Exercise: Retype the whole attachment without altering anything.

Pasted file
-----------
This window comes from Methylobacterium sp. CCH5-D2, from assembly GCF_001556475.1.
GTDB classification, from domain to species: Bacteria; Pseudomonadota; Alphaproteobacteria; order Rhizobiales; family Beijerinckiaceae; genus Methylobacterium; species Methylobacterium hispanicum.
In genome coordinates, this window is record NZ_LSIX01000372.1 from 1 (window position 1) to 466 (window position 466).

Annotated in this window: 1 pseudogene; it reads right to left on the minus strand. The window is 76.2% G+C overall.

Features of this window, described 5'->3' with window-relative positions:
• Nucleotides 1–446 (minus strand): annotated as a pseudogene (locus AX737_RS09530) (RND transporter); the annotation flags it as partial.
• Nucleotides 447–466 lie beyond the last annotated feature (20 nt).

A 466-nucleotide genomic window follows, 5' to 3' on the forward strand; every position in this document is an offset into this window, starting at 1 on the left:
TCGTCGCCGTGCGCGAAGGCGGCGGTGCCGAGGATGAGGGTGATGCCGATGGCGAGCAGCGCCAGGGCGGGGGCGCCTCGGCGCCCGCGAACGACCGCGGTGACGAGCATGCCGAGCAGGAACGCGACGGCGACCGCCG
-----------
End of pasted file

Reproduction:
This window comes from Methylobacterium sp. CCH5-D2, from assembly GCF_001556475.1.
GTDB classification, from domain to species: Bacteria; Pseudomonadota; Alphaproteobacteria; order Rhizobiales; family Beijerinckiaceae; genus Methylobacterium; species Methylobacterium hispanicum.
In genome coordinates, this window is record NZ_LSIX01000372.1 from 1 (window position 1) to 466 (window position 466).

Annotated in this window: 1 pseudogene; it reads right to left on the minus strand. The window is 76.2% G+C overall.

Features of this window, described 5'->3' with window-relative positions:
• Nucleotides 1–446 (minus strand): annotated as a pseudogene (locus AX737_RS09530) (RND transporter); the annotation flags it as partial.
• Nucleotides 447–466 lie beyond the last annotated feature (20 nt).

A 466-nucleotide genomic window follows, 5' to 3' on the forward strand; every position in this document is an offset into this window, starting at 1 on the left:
TCGTCGCCGTGCGCGAAGGCGGCGGTGCCGAGGATGAGGGTGATGCCGATGGCGAGCAGCGCCAGGGCGGGGGCGCCTCGGCGCCCGCGAACGACCGCGGTGACGAGCATGCCGAGCAGGAACGCGACGGCGACCGCCG